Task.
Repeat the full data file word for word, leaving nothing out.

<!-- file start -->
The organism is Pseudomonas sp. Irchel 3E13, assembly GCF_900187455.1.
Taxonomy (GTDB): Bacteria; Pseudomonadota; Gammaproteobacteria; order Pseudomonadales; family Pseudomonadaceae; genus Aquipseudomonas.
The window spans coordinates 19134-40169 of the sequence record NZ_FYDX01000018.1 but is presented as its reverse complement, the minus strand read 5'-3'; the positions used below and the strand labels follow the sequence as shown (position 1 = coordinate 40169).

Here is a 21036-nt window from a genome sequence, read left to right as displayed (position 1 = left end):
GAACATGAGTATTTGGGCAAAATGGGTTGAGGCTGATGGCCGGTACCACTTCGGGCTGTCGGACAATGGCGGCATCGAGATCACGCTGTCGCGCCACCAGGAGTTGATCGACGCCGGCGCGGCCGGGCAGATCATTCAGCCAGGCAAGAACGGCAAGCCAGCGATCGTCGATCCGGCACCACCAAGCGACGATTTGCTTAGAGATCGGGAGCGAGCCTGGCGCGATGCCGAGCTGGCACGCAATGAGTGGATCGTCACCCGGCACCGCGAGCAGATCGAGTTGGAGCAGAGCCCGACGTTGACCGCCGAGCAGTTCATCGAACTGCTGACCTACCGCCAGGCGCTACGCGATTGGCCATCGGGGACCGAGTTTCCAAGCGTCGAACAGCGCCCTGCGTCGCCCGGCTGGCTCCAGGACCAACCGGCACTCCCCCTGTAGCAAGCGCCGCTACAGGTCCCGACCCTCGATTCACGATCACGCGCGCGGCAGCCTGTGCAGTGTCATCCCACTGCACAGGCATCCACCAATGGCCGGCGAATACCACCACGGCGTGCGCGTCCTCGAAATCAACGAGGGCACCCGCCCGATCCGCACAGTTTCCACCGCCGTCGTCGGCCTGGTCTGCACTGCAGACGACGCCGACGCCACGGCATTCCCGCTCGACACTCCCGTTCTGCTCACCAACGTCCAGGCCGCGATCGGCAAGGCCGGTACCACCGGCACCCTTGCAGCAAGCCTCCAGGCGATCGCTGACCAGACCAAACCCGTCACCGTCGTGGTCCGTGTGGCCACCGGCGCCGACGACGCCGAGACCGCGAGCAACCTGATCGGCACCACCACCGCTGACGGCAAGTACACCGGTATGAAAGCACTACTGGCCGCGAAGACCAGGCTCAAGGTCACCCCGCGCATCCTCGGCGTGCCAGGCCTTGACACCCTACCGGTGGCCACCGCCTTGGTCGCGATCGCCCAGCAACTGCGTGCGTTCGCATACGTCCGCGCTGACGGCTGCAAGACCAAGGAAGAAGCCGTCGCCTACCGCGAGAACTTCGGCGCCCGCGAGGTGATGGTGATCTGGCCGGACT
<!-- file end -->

The organism is Pseudomonas sp. Irchel 3E13, assembly GCF_900187455.1.
Taxonomy (GTDB): Bacteria; Pseudomonadota; Gammaproteobacteria; order Pseudomonadales; family Pseudomonadaceae; genus Aquipseudomonas.
The window spans coordinates 19134-40169 of the sequence record NZ_FYDX01000018.1 but is presented as its reverse complement, the minus strand read 5'-3'; the positions used below and the strand labels follow the sequence as shown (position 1 = coordinate 40169).

Here is a 21036-nt window from a genome sequence, read left to right as displayed (position 1 = left end):
GAACATGAGTATTTGGGCAAAATGGGTTGAGGCTGATGGCCGGTACCACTTCGGGCTGTCGGACAATGGCGGCATCGAGATCACGCTGTCGCGCCACCAGGAGTTGATCGACGCCGGCGCGGCCGGGCAGATCATTCAGCCAGGCAAGAACGGCAAGCCAGCGATCGTCGATCCGGCACCACCAAGCGACGATTTGCTTAGAGATCGGGAGCGAGCCTGGCGCGATGCCGAGCTGGCACGCAATGAGTGGATCGTCACCCGGCACCGCGAGCAGATCGAGTTGGAGCAGAGCCCGACGTTGACCGCCGAGCAGTTCATCGAACTGCTGACCTACCGCCAGGCGCTACGCGATTGGCCATCGGGGACCGAGTTTCCAAGCGTCGAACAGCGCCCTGCGTCGCCCGGCTGGCTCCAGGACCAACCGGCACTCCCCCTGTAGCAAGCGCCGCTACAGGTCCCGACCCTCGATTCACGATCACGCGCGCGGCAGCCTGTGCAGTGTCATCCCACTGCACAGGCATCCACCAATGGCCGGCGAATACCACCACGGCGTGCGCGTCCTCGAAATCAACGAGGGCACCCGCCCGATCCGCACAGTTTCCACCGCCGTCGTCGGCCTGGTCTGCACTGCAGACGACGCCGACGCCACGGCATTCCCGCTCGACACTCCCGTTCTGCTCACCAACGTCCAGGCCGCGATCGGCAAGGCCGGTACCACCGGCACCCTTGCAGCAAGCCTCCAGGCGATCGCTGACCAGACCAAACCCGTCACCGTCGTGGTCCGTGTGGCCACCGGCGCCGACGACGCCGAGACCGCGAGCAACCTGATCGGCACCACCACCGCTGACGGCAAGTACACCGGTATGAAAGCACTACTGGCCGCGAAGACCAGGCTCAAGGTCACCCCGCGCATCCTCGGCGTGCCAGGCCTTGACACCCTACCGGTGGCCACCGCCTTGGTCGCGATCGCCCAGCAACTGCGTGCGTTCGCATACGTCCGCGCTGACGGCTGCAAGACCAAGGAAGAAGCCGTCGCCTACCGCGAGAACTTCGGCGCCCGCGAGGTGATGGTGATCTGGCCGGACT